What Are the Pros and Cons of Becoming a Nurse?
Firstly, before we delve right into what are the intrinsic advantages and disadvantages of being a nurse, I believe it would be best for us to first be on the 'same page' as to what a nurse actually is, does and is basically all about as a profession.
A nursing profession is involved in the health care industry (whether it be privately or in the public sector) that is focused on assisting and providing 'care' for individuals (and collectively for families and the community) to regain or to consistently have "optimal health" and from that a decent "quality of life". Nurses are somewhat different to many health care professionals both in their approach to treating patients and can be considered as having the 'jack of all trades', whereby they have a wide scope of training for dealing with various situations which is in contrast to specialized health care with other professions.
Hopefully from the brief overview above and the video, you have a sound idea and comprehension of what being a nurse is really all about. So let's get right into what are the potential benefits of having a nursing profession as well as some of its drawbacks.
Advantages of Being a Nurse
- Awesome Job Satisfaction - it may sound somewhat trite, but there really is no other profession on earth that can provide you with so much opportunity to actual make a meaningful contribution and difference to someone and the world. Then from that, no matter how hard the job is (and it is) you can always take that from a days work, you have 'actually' done something directly to help someone else. . Where if it wasn't for you and your actions as a nurse and the application of skills you have learned, many people could potentially be in trouble and harm. It is difficult to find something that is even half as reward as that. This is the biggest benefit of being a nurse there is.
- Job Security & Flexibility - people are always getting ill, hence Nurses are always going to be needed. The nursing profession is known to have an extremely low (relative) unemployment rate in comparison to most professions and the demand for them in the future (particularly in western countries) is only going to get greater with the oncoming ageing population coming our way & with that increasing longevity. Then because of such demand it allows you to pretty much work anywhere you want, nearly every hospital or even just a local medical center ( that's just based in a school perhaps) is pretty much on the lookout to hire a new nurse as they are needed 24/7. So you never have to really fear becoming unemployed or without some kind of work for too long, which from an individual economic point of view is a great advantage of being a nurse.
- Trusted, Respected and Challenging - being a nurse is definitely something to be proud of and anyone who is anyone always respects a good nurse. However, as you have undoubtedly heard, it ain't an easy career and is at the least challenging from an emotional and intellectual view point -- and in most cases a physical one too. But, from that comes the opportunity for you to learn and grow as an individual and acts as a lifelong education.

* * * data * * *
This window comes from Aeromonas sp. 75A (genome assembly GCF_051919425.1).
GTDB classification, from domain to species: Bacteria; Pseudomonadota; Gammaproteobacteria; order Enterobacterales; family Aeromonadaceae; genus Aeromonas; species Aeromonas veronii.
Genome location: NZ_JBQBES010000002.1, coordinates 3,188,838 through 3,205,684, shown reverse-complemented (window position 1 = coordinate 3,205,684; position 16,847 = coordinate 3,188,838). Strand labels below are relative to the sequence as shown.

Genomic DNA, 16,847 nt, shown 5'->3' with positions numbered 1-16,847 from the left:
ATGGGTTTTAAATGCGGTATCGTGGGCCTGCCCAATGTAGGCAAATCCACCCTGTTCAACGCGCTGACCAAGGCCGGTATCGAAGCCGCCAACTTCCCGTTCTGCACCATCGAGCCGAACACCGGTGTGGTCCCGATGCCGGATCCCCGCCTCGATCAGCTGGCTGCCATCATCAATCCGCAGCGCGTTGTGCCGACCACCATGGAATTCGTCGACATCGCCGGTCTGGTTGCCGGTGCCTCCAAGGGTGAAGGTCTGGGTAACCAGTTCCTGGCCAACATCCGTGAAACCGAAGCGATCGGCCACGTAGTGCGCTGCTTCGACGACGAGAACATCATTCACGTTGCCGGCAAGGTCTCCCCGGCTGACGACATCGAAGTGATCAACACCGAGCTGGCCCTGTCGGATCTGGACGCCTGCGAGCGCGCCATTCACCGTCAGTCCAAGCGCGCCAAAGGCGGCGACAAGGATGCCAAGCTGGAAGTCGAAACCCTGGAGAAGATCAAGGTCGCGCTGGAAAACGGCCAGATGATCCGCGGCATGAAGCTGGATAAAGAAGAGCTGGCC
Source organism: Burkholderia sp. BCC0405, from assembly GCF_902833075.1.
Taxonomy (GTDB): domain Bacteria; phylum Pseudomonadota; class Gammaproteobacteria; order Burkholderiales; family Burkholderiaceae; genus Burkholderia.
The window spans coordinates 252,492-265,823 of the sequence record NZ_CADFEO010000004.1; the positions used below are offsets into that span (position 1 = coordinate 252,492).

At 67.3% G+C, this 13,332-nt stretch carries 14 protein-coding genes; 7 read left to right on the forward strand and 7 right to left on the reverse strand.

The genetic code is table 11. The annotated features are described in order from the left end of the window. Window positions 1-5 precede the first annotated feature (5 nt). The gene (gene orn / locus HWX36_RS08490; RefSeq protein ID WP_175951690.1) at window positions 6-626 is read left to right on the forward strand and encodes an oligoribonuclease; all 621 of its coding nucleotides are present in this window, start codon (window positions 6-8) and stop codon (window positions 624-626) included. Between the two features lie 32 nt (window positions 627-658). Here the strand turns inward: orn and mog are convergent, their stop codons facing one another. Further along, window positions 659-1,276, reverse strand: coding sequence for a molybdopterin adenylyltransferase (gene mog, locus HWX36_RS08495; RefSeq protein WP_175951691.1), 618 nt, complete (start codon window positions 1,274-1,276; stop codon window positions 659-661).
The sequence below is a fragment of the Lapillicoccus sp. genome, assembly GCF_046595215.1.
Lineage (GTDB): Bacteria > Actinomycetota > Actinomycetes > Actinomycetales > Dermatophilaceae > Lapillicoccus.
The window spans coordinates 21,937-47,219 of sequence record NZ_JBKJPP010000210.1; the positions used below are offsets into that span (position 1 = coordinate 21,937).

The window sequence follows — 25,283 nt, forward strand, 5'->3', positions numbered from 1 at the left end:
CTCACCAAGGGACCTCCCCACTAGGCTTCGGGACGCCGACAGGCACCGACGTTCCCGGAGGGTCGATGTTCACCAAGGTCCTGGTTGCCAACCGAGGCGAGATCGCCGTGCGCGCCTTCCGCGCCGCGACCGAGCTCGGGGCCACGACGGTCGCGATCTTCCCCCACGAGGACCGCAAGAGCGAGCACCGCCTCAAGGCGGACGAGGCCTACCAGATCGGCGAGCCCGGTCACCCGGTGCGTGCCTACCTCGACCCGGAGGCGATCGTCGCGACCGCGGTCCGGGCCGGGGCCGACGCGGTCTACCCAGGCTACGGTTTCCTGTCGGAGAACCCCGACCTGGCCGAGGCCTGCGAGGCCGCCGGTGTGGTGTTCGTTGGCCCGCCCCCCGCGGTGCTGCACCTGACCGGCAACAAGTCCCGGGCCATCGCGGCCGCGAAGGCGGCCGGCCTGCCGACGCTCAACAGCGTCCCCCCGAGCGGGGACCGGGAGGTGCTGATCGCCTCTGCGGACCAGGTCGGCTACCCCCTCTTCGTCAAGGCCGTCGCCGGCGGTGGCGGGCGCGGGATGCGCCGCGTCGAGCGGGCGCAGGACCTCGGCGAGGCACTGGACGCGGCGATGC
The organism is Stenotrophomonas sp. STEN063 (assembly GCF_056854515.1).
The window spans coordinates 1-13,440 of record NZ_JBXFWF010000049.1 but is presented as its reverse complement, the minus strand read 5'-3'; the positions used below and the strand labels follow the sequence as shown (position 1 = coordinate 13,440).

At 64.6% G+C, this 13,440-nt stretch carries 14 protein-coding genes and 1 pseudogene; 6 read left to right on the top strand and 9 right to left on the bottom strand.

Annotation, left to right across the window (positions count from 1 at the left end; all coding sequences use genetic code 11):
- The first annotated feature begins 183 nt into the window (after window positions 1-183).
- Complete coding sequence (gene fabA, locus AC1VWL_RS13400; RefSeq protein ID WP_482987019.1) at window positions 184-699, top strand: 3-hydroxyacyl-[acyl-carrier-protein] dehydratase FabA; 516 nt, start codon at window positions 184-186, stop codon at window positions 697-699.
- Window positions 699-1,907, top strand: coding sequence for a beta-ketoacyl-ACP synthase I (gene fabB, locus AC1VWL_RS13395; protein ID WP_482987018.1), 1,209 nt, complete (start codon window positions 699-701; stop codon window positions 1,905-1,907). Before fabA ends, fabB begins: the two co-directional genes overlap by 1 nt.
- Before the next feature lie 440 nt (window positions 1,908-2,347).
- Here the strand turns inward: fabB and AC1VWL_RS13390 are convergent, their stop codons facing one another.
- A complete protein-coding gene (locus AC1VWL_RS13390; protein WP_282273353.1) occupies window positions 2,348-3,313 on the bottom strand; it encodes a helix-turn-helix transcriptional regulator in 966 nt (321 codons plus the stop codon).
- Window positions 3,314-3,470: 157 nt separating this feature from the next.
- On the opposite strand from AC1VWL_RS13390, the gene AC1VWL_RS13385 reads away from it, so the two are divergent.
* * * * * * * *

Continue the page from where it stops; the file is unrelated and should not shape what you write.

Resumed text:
Disadvantages of Being a Nurse
- Physically it Can Be VERY Demanding - as mentioned above, the nursing profession it by no means a light feat, you will be required to do a whole range of tasks which many require you to actually be physically strong in terms of endurance and actual power. For instance, you will have to lift patients to transfer them from bed to bed or to assist them to sit up right. Also, as mentioned in the video above "coffee" and "comfortable shoes" are your best friends, given the amount of time you are up on your feet with a 12 hour shift being seen as 'average'. This is all builds up into the disadvantage of you getting tired and lacking leisure time.
- Emotionally Stressful - of course as with any job, being human you can end up getting emotionally invested in patients that you are working with day in and day out -- it is only natural. However, what is also 'natural' is that ill people can die and so when you are constantly working around people who are trying to look after but unfortunately take a turn for the worse, it can take quite a toll on you from an emotional stand point. Where although they say it 'gets easier', in the case of nursing it does and doesn't, only being a nurse can you really understand such a perspective.
- Unsocial Shift Work - the other huge drawback of being a nurse is the actual shift work and 'when' it is required, although as said above you are flexible (and that is true), the medical practice can sometimes need you to work on a night shift etc. Thereby you are essentially not able to hang out with your friends who have more structured jobs given they sleep during the night (you are at work) and they work through the day (you are a sleep).
- The RN Course - also you actually have to 'become a nurse' (obtain a nursing licence) and this required you to take a registered nurse program which a number of institutions offer you (in many cases you can actually participate in RN nursing degrees online via nursing schools online -- definitely a great option to take if you are considering a nursing as a second career). However, it does cost both money and time, although this good be potentially an advantage of becoming a nurse if you enjoy learning around this topic.